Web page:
A 23-year-old woman called in a bomb threat at a Target store so she could distract employees and commits a retail fraud, police said. Victoria Smith is now charged with making a false report of a bomb threat for the Nov. 28 phone call to the Gaines Township store in Michigan. Kent County sheriff’s deputies allege she called the store and said everyone had eight minutes to evacuate the store before a bomb would explode. Police evacuated the Target store and nearby Staples. Police searched the building and did not find any explosives. Investigators subsequently determined the origin of the bomb threat call. Police said she confessed to the scheme to commit a retail fraud, which is typically shoplifting. Smith was booked into the Kent County Jail on Monday, Feb. 26 and is held on a $10,000 bond. [Source: MLive]

‘Panty Bandit’ suspects arrested

Local police have arrested a mother and her two daughters who they say are responsible for stealing tens of thousands of dollars’ worth of merchandise from Victoria’s Secret and other retailers up and down the state of California. The thieves, dubbed by cops “the panty bandits,” would enter stores with a covered baby stroller and load it with undergarments, police said. Once the stroller was filled, two of them would distract staff while a third pushed the stroller out of the store without paying for the merchandise, according to law enforcement.  Between October 2017 and January 2018, Victoria’s Secret stores in Thousand Oaks and Oxnard were hit a total of five times, resulting in $15,000 in losses. Using footage taken from the heists, police tracked the crew to Castaic, where they had returned from a series of thefts in the San Francisco Bay Area, police said. On Feb. 12, three arrests were made. Los Angeles residents Maria Perez, 37; Melissa Partida, 19; and a 15-year-old juvenile were taken into custody in Castaic. They’ve been charged with commercial burglary and criminal conspiracy, according to court records. Perez is facing the additional charge of contributing to the delinquency of a minor. According to the company’s loss-prevention unit, the women are estimated to be responsible for $250,000 in thefts from Victoria’s Secret stores throughout California since 2016.  [Source: Thousand Oaks Acorn]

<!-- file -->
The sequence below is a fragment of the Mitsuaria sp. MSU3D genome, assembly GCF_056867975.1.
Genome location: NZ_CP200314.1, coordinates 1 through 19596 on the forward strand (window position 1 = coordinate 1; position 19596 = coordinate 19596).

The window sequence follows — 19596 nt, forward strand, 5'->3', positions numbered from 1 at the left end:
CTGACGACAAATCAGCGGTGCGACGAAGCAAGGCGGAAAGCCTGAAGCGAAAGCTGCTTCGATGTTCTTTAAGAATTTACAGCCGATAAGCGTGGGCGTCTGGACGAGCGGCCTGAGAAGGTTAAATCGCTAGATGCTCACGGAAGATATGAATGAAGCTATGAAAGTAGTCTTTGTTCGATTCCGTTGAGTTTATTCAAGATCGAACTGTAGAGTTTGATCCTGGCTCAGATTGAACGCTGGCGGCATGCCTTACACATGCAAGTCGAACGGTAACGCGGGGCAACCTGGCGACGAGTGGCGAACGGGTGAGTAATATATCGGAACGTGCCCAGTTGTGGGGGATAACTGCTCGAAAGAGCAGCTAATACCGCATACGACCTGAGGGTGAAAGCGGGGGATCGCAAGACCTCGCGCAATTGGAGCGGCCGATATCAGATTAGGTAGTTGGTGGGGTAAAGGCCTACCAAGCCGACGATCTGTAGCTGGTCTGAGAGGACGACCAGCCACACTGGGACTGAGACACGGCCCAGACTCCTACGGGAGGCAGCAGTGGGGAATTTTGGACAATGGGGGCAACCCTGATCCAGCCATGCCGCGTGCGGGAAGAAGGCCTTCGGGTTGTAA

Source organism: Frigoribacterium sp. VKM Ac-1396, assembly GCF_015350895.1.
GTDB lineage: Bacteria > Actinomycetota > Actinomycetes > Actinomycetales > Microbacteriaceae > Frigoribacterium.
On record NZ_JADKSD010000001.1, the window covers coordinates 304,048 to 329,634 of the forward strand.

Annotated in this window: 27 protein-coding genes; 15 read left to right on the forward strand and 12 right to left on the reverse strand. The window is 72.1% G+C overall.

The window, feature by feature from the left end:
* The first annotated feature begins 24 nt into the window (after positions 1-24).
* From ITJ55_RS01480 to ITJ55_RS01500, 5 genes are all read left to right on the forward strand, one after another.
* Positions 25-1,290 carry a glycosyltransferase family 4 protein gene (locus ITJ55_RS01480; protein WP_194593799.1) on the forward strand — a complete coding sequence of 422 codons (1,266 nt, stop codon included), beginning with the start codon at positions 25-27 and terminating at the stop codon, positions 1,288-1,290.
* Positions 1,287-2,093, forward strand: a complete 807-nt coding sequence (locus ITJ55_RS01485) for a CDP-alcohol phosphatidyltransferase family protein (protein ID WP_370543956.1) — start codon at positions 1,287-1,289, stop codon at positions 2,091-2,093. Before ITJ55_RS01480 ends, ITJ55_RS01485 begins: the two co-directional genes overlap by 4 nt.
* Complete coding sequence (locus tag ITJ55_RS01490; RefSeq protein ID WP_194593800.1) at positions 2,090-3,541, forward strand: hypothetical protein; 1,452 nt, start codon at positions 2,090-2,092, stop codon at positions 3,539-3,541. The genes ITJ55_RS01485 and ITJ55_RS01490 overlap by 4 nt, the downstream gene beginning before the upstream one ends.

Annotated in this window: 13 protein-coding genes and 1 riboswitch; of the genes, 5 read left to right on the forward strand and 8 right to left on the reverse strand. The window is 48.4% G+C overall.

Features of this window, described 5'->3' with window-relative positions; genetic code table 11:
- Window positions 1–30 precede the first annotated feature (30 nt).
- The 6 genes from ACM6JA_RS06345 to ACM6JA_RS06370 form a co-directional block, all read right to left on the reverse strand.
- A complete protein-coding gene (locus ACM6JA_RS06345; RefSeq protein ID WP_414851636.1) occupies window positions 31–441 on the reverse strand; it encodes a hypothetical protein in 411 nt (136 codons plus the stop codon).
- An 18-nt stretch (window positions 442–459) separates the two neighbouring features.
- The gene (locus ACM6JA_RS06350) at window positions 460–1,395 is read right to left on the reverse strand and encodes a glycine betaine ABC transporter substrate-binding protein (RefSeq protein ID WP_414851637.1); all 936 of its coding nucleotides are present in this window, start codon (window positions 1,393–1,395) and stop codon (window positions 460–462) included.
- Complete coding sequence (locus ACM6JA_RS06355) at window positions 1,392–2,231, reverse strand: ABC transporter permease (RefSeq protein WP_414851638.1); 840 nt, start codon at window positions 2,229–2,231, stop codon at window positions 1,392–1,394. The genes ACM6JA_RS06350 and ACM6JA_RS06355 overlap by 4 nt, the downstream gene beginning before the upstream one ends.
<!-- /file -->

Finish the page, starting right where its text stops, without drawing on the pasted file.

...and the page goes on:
North Carolina bill aims to strengthen data breach protection law